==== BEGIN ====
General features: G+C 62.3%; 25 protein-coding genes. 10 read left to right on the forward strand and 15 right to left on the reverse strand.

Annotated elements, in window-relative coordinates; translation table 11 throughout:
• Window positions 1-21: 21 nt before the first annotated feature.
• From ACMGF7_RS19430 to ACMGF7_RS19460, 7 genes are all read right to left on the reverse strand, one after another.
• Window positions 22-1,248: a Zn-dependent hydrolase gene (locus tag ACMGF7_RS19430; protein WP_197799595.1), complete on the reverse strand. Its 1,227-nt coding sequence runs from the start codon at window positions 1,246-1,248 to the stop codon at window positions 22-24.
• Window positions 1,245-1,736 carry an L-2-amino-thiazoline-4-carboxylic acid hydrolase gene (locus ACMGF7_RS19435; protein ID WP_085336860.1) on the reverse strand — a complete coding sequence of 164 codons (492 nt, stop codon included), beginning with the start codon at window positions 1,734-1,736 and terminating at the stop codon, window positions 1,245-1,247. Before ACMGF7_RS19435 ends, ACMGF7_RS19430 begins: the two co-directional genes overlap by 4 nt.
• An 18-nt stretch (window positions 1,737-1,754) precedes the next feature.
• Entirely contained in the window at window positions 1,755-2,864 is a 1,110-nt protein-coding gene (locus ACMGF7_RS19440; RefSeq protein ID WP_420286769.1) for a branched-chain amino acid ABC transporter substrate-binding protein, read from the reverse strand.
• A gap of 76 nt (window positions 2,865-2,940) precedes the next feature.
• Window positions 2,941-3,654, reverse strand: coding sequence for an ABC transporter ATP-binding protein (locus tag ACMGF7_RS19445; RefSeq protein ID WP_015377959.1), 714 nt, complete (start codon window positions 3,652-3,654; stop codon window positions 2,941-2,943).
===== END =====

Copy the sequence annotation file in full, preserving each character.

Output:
General features: G+C 62.3%; 25 protein-coding genes. 10 read left to right on the forward strand and 15 right to left on the reverse strand.

Annotated elements, in window-relative coordinates; translation table 11 throughout:
• Window positions 1-21: 21 nt before the first annotated feature.
• From ACMGF7_RS19430 to ACMGF7_RS19460, 7 genes are all read right to left on the reverse strand, one after another.
• Window positions 22-1,248: a Zn-dependent hydrolase gene (locus tag ACMGF7_RS19430; protein WP_197799595.1), complete on the reverse strand. Its 1,227-nt coding sequence runs from the start codon at window positions 1,246-1,248 to the stop codon at window positions 22-24.
• Window positions 1,245-1,736 carry an L-2-amino-thiazoline-4-carboxylic acid hydrolase gene (locus ACMGF7_RS19435; protein ID WP_085336860.1) on the reverse strand — a complete coding sequence of 164 codons (492 nt, stop codon included), beginning with the start codon at window positions 1,734-1,736 and terminating at the stop codon, window positions 1,245-1,247. Before ACMGF7_RS19435 ends, ACMGF7_RS19430 begins: the two co-directional genes overlap by 4 nt.
• An 18-nt stretch (window positions 1,737-1,754) precedes the next feature.
• Entirely contained in the window at window positions 1,755-2,864 is a 1,110-nt protein-coding gene (locus ACMGF7_RS19440; RefSeq protein ID WP_420286769.1) for a branched-chain amino acid ABC transporter substrate-binding protein, read from the reverse strand.
• A gap of 76 nt (window positions 2,865-2,940) precedes the next feature.
• Window positions 2,941-3,654, reverse strand: coding sequence for an ABC transporter ATP-binding protein (locus tag ACMGF7_RS19445; RefSeq protein ID WP_015377959.1), 714 nt, complete (start codon window positions 3,652-3,654; stop codon window positions 2,941-2,943).